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The Cocktail and The Sling

The Cocktail

It’s a new year and high time to get this show on the road once again. Apologies for the prolonged break over the holidays. From early November to this past weekend, it’s been tradeshows, birthdays, and holidays. Mea cupla. So, let’s jump back in with a bang.

The whole theme of this effort is to dissect classic cocktails and present them — along with the tools required to make them — in an easily digestible and affordable format. After identifying the first six bottles and the basic tools required, it’s time to start making drinks. Yes, with only six bottles, we can make tasty drinks aplenty. So, why not the “6 Bottle Bar”? Well, you’ll just have to wait to see what we have in-store.

Now, it’s important to take a step back and address a fundamental question at the core of all this. Namely, what are cocktails? The first step in answering that question is to rephrase it slightly. Instead of “What are cocktails?” we should be asking “What is the Cocktail?”. Like Kleenex and the Xerox machine, the Cocktail has suffered from being genericized over the years. Without powerful brand attorneys to protect it, the poor Cocktail didn’t have much of a fighting chance. See, years ago, the Cocktail was a specific mixed drink, much like the Martini or the Margarita. But it was really more than just that. The Cocktail was THE mixed drink — so important in the pantheon of mixology that it overshadows all others. Intrigued? You should be.

Before we examine the Cocktail’s essential place at the head of the table, it’s first important to appreciate what the Cocktail isn’t. It isn’t the Sling, and that fact makes all the difference.

Up until the Industrial Revolution, the denizens of Western Civilization were chiefly punch drinkers. Punches had several things going for them: they could be made in advance of an event, they served lots of people, and the inclusion of significant amounts of fruit juice, spices, and water would conceal any less-than-admirable qualities the accompanying spirits might possess. Whether the event was social or nautical (the navy loved its punch), punch fit the bill. One interesting tale of punch tells of a party thrown in 1694 by Sir Edward Russell, Commander-in-Chief of the British forces, at which a pool was filled with punch. A boy in a small boat rowed about the punch, mixing it and serving it to the guests. Those are the kinds of parties punch throws.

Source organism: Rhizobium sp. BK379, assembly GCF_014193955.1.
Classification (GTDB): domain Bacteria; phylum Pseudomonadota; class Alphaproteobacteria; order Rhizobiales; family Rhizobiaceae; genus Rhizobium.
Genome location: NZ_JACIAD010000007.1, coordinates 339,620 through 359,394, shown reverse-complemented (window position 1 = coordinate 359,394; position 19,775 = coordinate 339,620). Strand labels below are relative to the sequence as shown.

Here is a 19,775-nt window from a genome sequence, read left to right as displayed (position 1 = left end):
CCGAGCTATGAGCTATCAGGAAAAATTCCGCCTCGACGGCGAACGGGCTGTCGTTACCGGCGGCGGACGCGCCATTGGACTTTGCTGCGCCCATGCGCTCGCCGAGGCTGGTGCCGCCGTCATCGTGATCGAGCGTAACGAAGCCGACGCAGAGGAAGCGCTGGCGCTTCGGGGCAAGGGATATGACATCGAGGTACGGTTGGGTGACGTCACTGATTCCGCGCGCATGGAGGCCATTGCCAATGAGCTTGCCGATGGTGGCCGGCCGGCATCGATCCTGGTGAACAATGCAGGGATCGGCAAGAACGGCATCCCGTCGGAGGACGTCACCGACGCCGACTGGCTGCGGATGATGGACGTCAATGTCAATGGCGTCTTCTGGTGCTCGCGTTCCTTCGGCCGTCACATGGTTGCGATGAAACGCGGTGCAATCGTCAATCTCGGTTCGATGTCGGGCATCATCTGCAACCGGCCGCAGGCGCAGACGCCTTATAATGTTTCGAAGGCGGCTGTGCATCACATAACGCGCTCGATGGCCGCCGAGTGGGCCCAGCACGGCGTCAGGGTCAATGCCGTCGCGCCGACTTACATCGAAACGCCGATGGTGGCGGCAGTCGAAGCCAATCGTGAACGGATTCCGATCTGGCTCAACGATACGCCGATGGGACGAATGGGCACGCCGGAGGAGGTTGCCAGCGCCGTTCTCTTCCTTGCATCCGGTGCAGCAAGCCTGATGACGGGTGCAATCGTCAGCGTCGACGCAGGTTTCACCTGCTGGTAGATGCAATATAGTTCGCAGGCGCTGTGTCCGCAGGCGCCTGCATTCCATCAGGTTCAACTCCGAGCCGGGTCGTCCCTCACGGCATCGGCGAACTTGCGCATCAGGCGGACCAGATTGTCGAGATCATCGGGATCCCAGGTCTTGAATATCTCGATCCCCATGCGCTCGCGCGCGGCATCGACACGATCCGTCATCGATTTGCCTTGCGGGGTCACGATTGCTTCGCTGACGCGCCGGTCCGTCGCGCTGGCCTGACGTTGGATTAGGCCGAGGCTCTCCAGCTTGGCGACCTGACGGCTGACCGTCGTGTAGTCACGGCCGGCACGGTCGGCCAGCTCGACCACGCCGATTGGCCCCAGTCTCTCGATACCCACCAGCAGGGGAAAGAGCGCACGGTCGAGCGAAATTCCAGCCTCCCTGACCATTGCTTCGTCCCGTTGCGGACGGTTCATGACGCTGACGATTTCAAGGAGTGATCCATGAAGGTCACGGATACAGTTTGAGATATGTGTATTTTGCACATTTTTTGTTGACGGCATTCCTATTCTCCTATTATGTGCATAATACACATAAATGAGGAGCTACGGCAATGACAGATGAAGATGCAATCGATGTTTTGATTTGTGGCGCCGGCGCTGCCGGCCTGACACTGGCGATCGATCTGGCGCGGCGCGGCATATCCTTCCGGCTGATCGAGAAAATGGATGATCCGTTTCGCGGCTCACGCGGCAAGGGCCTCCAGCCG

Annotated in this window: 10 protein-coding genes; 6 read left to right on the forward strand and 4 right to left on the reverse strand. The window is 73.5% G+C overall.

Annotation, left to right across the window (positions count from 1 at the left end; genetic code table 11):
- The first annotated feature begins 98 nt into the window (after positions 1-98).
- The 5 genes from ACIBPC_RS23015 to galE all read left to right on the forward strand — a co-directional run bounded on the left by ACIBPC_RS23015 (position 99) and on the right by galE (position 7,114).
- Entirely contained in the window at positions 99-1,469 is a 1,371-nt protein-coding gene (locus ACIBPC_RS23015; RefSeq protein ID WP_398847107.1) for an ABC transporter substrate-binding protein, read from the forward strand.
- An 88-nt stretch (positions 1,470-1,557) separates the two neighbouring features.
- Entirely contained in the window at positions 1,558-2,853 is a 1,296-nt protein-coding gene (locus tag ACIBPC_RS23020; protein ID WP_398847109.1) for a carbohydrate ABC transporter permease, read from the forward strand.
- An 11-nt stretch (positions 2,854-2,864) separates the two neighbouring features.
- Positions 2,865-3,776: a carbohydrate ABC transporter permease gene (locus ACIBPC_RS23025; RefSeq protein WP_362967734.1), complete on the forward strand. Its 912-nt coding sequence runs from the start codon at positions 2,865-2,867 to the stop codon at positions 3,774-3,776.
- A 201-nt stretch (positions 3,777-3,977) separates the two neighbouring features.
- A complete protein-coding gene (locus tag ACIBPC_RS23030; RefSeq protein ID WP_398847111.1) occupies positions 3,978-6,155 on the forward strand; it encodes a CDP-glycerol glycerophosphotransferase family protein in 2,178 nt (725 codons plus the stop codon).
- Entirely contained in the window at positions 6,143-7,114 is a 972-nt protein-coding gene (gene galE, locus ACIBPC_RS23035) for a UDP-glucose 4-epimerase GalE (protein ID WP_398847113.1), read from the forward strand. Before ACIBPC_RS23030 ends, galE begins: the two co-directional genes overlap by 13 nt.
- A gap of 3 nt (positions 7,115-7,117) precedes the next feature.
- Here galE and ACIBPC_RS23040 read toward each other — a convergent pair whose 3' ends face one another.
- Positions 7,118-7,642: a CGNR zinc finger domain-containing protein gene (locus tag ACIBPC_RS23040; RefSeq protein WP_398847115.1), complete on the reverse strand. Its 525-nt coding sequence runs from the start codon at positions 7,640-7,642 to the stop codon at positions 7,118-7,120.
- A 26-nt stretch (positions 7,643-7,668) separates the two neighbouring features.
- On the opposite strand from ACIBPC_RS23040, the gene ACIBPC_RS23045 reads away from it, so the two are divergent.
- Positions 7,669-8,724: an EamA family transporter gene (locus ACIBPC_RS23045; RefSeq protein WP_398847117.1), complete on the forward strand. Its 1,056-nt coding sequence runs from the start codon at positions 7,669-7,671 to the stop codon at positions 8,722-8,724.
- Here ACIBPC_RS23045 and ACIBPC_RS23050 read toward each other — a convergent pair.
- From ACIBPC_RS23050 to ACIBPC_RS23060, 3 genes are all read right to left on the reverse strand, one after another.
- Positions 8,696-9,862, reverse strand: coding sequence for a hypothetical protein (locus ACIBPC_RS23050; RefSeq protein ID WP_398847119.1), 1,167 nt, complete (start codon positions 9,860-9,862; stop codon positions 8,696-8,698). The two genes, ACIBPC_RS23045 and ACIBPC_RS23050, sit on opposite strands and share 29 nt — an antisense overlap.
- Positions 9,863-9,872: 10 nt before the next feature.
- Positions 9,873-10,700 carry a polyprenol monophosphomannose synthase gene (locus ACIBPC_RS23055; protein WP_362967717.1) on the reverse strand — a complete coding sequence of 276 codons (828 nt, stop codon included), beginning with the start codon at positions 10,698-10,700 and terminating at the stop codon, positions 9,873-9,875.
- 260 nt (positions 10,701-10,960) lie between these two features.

Leave it to the Americans to screw everything up. Ever industrious and expanding West, the Americans had little time to stand around waiting for the punch gondola to ferry their drinks to them. Why not create a single-serving punch to-go? Brilliant! Suddenly, you could get your drink on and mind the mill all at the same time (no offense, forefathers, but you know you did it). Say hello to the Sling.

The standard rule of thumb for a punch is: 1 part sour, 2 parts sweet, 3 parts strong, and 4 parts weak. What’s important to note here is the 3:4 ratio of strong (spirit) to weak (water). Moreover, the ratio of spirits to all other ingredients is 3:7. Punches aren’t meant to pack a wallop; at least, not on the surface.

Being the offspring of punch, the Sling followed a similar formula — minus the sour (although some recipes do include the sour as well). Sugar, spirit, water as follows:

The Sling
1 tsp Sugar
1 oz Water
2 oz Spirit

A lump of Ice

While any of the three main bottles covered so far will work, if you going to try the Sling, try it with the Rittenhouse. Truth be told, it’s not much of a drink. There’s too much water and not enough pizzaz in it. Our fore-tipplers probably felt pretty much the same, because they did everything in their power to morph the Sling however they could. They heated it up and made the Toddy (where it’s brilliant, and we’ll cover that). They appropriated the medicinal concoction of macerated herbs called the Julep and invented a fine family of drinks. But, most importantly they decided to cut back the water and add another new-found elixir: bitters.